Lee Jimenez, a teacher at Indian Hill Elementary School in Cincinnati, Ohio, discusses credit cards and payment methods with his 3rd grade class using the SmartPath online financial education program.
There has been an additional push to introduce personal finance education to secondary schools across the country this year, following the coronavirus pandemic.
So far in 2021, 25 US states have introduced legislation that would add personal finance education to their high school curriculum, according to Next Gen Personal Finance’s bill tracker.
Bills in Arkansas, Hawaii and Nebraska were passed this year and signed into law. Bills in four other states — Colorado, Nevada, Rhode Island and Texas — have passed and are awaiting governors’ signatures.
“In recent years, I have not seen so many [bills] that have been important and have made it all the way to the governor’s office,” said Tim Ranzetta, co-founder of Next Gen Personal Finance, a nonprofit personal finance education organization.
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Personal finance training in the United States
Seven states—Virginia, Alabama, Tennessee, Missouri, Utah, North Carolina, and Mississippi—have what Next Gen Personal Finance calls the gold standard of personal finance education: a half-semester stand-alone course that focuses only on personal finance. Beyond that, some 21 states require personal finance training but say it can be incorporated into another course.
If all of the bills proposed this year pass, Nebraska and Rhode Island would join the gold ranks. The Texas bill is close – it does not require personal finance education to be in a stand-alone course.
The impact of the pandemic
The coronavirus pandemic has most certainly played a role in highlighting the importance of personal finance education, due to the economic impact it has had on the United States.
Over the past year, shutdowns to curb the spread of Covid-19 have led to millions of Americans losing their jobs or cutting hours and income, which has taken a huge toll on household finances. Even if the United States reopens and vaccinations increase, it may take years for those who have been hardest hit to recover, especially if they have fallen behind on bills and rent during the pandemic. .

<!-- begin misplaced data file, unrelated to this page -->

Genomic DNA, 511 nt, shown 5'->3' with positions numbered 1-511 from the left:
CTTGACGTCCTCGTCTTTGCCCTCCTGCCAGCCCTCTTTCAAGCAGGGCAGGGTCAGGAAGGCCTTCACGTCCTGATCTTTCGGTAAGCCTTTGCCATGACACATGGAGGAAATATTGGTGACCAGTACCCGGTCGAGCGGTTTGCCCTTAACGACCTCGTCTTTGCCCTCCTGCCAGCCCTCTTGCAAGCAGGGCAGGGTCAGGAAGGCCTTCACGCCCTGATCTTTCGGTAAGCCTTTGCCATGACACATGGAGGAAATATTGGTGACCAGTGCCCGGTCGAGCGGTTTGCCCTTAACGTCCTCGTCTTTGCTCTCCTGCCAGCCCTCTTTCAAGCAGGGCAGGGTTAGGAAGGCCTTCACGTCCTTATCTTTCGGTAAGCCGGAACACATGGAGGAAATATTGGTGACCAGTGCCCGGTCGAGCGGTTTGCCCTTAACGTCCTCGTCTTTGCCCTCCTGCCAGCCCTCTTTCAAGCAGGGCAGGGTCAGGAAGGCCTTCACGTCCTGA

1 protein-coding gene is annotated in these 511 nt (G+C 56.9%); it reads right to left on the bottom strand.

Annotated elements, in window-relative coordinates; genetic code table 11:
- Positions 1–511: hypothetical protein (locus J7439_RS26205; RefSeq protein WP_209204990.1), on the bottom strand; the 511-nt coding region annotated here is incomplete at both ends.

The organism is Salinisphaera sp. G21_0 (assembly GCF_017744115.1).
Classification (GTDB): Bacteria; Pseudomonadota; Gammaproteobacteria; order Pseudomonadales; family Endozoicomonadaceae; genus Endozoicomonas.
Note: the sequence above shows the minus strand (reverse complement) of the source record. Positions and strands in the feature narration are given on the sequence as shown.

“There is a feeling that some people are being left behind, and the pandemic has kind of exacerbated some of those structural issues,” Ranzetta said. “And while financial education isn’t the silver bullet, or the panacea for these problems, it’s an important skill for young people to develop.”
This reflects what happened a decade ago, after the financial crisis. The states that were the first to guarantee high school personal finance classes began their tenure after the Great Recession, according to Ranzetta.
Of course, introducing a bill is only one step towards improving access to personal finance education. It can take months or even years for bills introduced in the state legislature to reach the governor’s office for signing. And, it is possible that some of the bills introduced this year will not go as far if they do not have the necessary support.
Plus, not all bills are created equal, and the devil is in the details, according to Ranzetta. Beyond the passage of the bill, the way it is implemented in schools and the support given to teachers responsible for leading classes are important.
“The success of the implementation relies on the teacher being highly qualified and competent to teach the course,” he said.
But overall, the lightness of the introduced legislation is a good sign of things to come.
“I don’t mean to jinx it, but by all indications there are several states where you’re going to see a significant increase in the number of students with access to financial education,” Ranzetta said.
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